Harvey Kanter has taken Blue Nile, a struggling online jeweler, and returned it to a growth trajectory. In November, the publicly traded company with 350 employees reached a $500 million agreement to be taken private by an investor group composed of funds managed by Bain Capital Private Equity and Bow Street LLC.
EARLY DAYS: Dad was a fifth-generation retailer. He worked for Korvettes and Gertz, which were the Target stores of the day [in the New York area]. He moved from New York to Green Bay to work for H.C. Prange, then was recruited to Target. Dad traveled the world, but he always came home happy. I always liked the excitement of going shopping, and always wanted to be a retailer. I figured if I did what Dad did I would be happy.
LESSONS: I learned three things from Dad about retail: 1. It’s about values: If you do the right things and work hard — he went to work early and came back late — things would work out. 2. I grew up in Green Bay, Wisconsin, and Minneapolis, Minnesota, with the Midwestern values that any day is not as bad or as good as you think it is. It’s all about your convictions, what you do when no one is looking. 3. Never lose site of the importance of family.
EDUCATION: I went to Arizona State University and then got my master’s at Babson College [outside Boston], which had a strong program in retail and entrepreneurship. On graduation, I entered an executive training program at Carter Hawley Hale’s Broadway Stores operation. I had a great mentor who assigned me to seven different jobs in eight years — everything from merchandizing women’s clothes to planning.
CAREER: Over the next 14 years, I worked at four different companies and came to be known as a fix-it guy. I believe the greatest plans don’t materialize without flawless execution, and that’s driven by a strong orientation to process, structure and discipline. At Aaron Brothers, the picture-framing company, it was about lowering administrative costs while making the [consumer’s] purchase more experiential. At Eddie Bauer Home, the problem was that they had too much product, and it was unclear what their identity was. Eddie Bauer sent me to an executive training program at Seattle University that was life-changing. I learned that one key to management was helping employees be as great as they want to become.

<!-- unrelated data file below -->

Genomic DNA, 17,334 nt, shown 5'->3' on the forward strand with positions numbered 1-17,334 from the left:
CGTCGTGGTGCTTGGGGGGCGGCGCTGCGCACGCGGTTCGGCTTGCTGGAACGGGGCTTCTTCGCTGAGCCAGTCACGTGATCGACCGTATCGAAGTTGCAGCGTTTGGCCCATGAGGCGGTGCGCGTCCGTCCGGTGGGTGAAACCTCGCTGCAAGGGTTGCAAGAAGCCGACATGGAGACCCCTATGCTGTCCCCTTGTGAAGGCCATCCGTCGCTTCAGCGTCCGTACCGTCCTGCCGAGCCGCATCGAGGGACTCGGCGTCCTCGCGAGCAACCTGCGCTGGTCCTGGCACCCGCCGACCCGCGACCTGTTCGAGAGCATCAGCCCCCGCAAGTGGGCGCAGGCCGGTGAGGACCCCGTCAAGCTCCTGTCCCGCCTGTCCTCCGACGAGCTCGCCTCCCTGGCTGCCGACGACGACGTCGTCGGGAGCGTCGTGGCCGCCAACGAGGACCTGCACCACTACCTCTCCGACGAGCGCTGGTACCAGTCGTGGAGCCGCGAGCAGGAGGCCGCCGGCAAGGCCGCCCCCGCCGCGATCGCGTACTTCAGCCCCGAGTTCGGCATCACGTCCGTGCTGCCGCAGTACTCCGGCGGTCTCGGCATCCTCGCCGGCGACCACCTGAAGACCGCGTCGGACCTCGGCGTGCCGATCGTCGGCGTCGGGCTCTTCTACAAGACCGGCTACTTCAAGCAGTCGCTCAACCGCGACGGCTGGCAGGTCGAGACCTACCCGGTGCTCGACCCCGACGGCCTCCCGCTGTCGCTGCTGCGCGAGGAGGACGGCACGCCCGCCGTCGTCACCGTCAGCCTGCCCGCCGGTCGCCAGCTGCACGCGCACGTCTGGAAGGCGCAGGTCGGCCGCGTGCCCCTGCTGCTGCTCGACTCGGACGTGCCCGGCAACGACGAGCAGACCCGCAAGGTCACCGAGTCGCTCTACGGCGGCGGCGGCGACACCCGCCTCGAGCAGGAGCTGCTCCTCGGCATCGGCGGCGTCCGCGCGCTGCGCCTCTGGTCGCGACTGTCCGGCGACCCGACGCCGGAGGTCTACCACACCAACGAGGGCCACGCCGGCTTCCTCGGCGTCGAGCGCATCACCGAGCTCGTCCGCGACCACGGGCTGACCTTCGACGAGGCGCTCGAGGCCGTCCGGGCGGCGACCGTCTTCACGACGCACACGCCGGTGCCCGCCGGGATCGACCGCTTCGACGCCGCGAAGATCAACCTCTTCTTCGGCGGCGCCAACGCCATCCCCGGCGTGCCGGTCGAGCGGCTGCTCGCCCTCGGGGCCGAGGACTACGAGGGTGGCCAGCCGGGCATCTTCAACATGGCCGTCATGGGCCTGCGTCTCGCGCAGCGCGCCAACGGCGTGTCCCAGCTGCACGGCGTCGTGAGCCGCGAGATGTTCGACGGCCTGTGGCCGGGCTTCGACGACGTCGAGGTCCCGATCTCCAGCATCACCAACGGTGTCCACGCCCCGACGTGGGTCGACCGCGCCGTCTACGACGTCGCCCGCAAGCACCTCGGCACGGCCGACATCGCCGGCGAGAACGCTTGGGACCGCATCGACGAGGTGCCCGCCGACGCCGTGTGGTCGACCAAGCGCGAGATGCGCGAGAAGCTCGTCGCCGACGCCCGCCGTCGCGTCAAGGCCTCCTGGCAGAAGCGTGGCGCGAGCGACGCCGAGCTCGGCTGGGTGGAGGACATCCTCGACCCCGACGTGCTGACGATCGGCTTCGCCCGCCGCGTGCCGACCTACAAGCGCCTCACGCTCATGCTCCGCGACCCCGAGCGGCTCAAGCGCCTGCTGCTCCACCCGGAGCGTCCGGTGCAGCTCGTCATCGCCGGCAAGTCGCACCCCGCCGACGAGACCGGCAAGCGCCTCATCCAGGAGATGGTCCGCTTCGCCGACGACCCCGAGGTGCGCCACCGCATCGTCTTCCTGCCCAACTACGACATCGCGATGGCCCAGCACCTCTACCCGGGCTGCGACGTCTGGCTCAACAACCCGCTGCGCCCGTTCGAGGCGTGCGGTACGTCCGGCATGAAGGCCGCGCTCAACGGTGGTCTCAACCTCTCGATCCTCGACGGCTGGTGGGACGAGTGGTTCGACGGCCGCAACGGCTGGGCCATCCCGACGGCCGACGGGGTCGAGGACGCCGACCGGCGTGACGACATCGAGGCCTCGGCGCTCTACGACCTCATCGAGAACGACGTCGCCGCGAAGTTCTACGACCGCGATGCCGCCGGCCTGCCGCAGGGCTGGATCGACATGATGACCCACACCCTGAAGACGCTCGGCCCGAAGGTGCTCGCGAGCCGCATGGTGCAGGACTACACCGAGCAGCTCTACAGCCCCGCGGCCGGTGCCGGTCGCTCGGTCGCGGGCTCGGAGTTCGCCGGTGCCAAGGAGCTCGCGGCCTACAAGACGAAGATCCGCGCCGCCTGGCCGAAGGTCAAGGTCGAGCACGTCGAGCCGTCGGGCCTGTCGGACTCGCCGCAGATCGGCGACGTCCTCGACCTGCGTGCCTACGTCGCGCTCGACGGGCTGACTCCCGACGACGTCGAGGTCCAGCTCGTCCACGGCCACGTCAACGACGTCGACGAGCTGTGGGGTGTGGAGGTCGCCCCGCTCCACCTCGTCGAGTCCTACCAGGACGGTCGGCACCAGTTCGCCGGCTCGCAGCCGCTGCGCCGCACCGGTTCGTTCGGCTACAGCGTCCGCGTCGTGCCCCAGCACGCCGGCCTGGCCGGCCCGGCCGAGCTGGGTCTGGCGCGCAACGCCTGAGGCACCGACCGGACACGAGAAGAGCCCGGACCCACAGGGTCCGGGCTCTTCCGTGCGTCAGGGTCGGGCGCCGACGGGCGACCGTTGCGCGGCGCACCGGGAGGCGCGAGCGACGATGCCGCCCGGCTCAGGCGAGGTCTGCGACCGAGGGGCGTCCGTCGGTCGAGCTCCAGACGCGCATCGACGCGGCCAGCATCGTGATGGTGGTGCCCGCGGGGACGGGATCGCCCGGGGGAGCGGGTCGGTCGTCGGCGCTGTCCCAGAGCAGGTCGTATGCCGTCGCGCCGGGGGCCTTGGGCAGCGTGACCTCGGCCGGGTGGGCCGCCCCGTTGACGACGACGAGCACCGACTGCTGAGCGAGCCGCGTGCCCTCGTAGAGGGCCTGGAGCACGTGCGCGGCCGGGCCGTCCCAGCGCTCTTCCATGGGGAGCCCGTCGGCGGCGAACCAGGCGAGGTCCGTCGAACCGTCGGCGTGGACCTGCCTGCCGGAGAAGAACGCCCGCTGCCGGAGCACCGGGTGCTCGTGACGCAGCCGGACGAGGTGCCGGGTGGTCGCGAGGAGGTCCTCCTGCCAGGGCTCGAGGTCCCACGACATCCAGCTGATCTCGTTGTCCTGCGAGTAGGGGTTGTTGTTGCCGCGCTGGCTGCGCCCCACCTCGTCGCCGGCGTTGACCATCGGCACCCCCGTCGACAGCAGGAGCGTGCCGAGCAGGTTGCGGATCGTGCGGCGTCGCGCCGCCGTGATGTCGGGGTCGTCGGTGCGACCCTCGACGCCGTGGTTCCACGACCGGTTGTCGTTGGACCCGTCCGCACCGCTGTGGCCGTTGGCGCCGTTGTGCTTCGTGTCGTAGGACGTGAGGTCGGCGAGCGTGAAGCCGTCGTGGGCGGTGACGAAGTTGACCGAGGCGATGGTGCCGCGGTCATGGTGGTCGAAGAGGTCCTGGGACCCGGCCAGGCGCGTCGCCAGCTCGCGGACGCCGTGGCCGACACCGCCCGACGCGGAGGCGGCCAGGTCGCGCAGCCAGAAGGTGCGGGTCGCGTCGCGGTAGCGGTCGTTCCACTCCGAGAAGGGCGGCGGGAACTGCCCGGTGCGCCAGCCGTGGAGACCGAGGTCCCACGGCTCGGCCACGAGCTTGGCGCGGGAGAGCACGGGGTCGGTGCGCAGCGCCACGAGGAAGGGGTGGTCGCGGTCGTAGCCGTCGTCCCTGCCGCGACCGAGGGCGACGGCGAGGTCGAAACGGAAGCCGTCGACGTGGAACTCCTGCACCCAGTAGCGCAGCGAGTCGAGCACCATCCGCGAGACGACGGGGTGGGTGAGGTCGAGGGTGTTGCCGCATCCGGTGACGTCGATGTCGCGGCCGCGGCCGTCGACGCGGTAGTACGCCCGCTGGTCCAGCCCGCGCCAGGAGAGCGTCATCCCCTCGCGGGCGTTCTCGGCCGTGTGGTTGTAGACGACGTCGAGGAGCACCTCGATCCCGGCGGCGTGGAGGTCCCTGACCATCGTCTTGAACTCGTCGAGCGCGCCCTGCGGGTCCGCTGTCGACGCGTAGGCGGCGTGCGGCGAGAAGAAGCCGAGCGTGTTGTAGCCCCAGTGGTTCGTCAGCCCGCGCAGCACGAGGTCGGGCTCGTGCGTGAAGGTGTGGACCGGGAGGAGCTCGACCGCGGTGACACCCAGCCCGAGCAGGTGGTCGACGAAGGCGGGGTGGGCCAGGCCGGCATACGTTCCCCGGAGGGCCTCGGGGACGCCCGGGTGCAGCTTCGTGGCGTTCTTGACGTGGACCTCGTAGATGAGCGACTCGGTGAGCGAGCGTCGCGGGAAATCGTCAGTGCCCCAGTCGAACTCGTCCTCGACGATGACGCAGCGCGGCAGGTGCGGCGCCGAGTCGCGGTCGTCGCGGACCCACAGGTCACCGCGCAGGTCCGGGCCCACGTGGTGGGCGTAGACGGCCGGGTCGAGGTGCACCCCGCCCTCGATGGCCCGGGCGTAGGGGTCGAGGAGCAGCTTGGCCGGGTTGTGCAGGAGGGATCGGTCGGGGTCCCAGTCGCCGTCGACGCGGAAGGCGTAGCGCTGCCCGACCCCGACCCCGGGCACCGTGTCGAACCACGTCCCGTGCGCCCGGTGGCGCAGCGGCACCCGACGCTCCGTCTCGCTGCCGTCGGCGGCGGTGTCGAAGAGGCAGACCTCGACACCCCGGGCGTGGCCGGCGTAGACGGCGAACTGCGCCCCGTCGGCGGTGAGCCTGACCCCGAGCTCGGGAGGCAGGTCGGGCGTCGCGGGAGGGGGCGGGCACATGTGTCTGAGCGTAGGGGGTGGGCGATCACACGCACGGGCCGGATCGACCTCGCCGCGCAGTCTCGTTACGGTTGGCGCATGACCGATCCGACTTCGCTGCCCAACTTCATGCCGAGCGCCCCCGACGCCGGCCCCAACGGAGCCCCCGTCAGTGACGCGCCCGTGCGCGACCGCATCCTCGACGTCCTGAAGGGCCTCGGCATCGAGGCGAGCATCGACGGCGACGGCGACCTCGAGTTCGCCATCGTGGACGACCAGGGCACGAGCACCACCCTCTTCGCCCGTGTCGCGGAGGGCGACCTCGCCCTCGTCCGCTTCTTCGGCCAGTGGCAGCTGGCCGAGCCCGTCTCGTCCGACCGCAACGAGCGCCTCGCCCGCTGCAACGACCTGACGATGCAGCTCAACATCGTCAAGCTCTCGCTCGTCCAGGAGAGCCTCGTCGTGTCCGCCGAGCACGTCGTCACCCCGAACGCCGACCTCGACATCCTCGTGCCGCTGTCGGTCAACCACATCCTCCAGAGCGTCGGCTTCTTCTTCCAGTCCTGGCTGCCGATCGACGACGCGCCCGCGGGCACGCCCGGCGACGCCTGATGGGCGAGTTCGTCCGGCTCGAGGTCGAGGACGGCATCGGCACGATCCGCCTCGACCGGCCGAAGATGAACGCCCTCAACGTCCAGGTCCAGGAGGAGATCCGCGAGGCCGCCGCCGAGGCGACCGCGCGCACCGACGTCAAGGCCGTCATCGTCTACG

LIFE CHANGES: I used to be the traditional type A personality. I was very accomplishment oriented. In 2007, at age 38, I was diagnosed with cancer [Hodgkin lymphoma]. I faced my mortality. Recognizing that there are no guarantees helps me to let more roll off my shoulders.
BLUE NILE: In 2012, I got a call from a recruiter about Blue Nile. I knew nothing about jewelry. But after talking to cofounder Mark Vadon, I realized Blue Nile was different from any business in the world and it would be great to find ways to reignite growth. At the time, the company was having success selling engagement rings to men, but wasn’t engaging women. Our online marketing to women ended up helping the engagement side, which grew by 20 percent a year. We have worldwide exclusivity for online distribution of jewelry designed by Monique Lhuillier, a top bridal gown designer. It has a distinctive style.